Hitler's belief in Britain as a natural partner wasn't completely insane (unlike eg his belief that the only reason Britain didn't get with the program was because of the Jews.)

IIRC Adam Tooze goes into this in The Wages of Destruction, a book I highly recommend.




warspite1 -> RE: Did Neville Chamberlain do the right thing? (12/16/2019 3:35:36 PM)


quote:

ORIGINAL: Szilard

I'm too lazy to read the whole thread, but has this been mentioned: the practical realisation by the UK and France that the only long-term beneficiaries of a new war in Europe were likely to be the US and the USSR? (And possibly Japan.) They didn't think they would lose a war; they did think that others would do better out of it than they could.

Hitler's belief in Britain as a natural partner wasn't completely insane (unlike eg his belief that the only reason Britain didn't get with the program was because of the Jews.)

IIRC Adam Tooze goes into this in The Wages of Destruction, a book I highly recommend.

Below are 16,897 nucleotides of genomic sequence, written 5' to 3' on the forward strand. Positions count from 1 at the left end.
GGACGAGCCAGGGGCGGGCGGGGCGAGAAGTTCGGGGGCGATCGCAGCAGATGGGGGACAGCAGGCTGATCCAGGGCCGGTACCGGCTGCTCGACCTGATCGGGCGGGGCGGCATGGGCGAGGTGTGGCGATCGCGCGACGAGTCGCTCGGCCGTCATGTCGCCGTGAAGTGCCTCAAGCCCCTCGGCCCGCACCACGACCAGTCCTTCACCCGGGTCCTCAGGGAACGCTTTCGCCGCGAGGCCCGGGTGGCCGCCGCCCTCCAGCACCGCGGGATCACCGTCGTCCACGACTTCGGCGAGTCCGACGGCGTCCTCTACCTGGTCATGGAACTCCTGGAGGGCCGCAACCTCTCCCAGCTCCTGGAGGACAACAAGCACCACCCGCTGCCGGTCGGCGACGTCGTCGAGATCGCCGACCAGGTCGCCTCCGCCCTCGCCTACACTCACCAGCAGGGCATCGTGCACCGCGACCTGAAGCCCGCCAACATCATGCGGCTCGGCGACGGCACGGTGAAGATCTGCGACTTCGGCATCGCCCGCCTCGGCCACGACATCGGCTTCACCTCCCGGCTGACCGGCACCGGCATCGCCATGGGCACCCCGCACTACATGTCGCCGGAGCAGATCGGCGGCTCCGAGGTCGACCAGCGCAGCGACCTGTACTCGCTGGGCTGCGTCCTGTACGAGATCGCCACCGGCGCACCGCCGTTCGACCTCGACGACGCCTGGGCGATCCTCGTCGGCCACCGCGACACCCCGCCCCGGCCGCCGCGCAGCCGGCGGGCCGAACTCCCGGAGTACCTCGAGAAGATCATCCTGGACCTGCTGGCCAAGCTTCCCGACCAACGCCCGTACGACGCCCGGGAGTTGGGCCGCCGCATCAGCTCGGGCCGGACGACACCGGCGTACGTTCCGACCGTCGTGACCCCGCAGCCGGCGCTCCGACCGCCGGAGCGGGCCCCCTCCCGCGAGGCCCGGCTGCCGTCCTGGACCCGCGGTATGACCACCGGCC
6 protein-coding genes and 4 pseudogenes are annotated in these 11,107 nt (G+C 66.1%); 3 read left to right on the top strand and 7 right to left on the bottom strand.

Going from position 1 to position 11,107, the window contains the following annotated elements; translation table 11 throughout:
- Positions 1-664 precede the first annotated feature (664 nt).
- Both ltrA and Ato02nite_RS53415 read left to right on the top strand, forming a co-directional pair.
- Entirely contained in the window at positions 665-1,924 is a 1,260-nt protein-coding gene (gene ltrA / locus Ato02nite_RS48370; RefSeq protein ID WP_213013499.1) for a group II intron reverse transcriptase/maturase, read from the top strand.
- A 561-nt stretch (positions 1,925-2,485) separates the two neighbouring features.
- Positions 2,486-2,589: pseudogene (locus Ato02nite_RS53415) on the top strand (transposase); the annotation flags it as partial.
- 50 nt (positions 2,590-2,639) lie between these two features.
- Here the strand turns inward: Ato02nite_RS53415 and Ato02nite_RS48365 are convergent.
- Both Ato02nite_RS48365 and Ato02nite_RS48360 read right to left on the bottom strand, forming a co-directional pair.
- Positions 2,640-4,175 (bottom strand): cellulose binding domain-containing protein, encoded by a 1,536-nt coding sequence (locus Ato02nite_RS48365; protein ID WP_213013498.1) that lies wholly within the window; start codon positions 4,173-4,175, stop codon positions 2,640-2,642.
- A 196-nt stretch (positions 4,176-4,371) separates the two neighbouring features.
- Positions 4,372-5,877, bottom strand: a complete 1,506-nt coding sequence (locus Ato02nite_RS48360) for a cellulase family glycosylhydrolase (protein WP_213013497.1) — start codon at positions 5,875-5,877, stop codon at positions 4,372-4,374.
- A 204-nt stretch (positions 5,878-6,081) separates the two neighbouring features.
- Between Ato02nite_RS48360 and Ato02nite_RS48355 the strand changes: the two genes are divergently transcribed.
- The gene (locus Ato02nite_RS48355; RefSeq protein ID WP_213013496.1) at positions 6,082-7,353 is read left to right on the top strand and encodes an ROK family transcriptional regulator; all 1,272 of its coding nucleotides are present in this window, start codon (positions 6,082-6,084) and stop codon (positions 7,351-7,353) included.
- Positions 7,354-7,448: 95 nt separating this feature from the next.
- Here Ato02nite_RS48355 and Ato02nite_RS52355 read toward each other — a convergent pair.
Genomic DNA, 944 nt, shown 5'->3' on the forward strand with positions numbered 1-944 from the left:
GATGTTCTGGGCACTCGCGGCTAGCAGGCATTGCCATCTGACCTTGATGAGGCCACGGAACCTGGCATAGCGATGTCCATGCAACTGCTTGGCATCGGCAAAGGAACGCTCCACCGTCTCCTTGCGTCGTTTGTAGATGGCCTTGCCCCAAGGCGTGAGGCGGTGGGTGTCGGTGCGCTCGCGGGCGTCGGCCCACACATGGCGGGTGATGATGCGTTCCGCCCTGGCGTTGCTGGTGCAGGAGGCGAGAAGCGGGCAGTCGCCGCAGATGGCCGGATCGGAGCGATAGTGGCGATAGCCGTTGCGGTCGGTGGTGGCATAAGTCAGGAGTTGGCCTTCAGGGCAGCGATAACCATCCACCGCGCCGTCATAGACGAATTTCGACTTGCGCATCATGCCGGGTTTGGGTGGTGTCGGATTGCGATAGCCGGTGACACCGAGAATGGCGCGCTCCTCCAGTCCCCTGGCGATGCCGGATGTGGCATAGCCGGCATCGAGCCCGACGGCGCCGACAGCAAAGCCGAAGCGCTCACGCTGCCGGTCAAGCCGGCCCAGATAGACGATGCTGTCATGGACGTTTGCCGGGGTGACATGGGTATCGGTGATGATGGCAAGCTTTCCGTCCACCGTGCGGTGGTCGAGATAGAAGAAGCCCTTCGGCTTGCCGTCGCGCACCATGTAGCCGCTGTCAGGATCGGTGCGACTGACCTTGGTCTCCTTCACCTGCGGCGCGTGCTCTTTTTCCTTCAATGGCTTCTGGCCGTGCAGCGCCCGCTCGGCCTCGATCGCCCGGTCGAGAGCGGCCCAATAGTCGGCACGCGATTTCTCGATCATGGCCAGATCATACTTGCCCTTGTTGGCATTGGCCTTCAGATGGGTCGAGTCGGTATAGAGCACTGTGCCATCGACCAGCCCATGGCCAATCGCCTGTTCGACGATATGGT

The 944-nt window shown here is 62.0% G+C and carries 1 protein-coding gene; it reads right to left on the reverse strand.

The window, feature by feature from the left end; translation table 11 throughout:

warspite1

Not in so many words, but its all part of the reasons for not wanting another war. The United Kingdom's wealth disappeared down the plug hole despite being on the 'winning' side in World War I. IIRC Britain's national debt started with the Napoleonic Wars. Wars are expensive and uncertain and so no sane person wants war.

So certainly the British had experience from 20 years before of countries doing better than they - despite 'winning'. But I don't see this as being an overriding reason per se.




Szilard -> RE: Did Neville Chamberlain do the right thing? (12/17/2019 3:58:37 AM)


quote:




Not in so many words, but its all part of the reasons for not wanting another war. The United Kingdom's wealth disappeared down the plug hole despite being on the 'winning' side in World War I. IIRC Britain's national debt started with the Napoleonic Wars. Wars are expensive and uncertain and so no sane person wants war.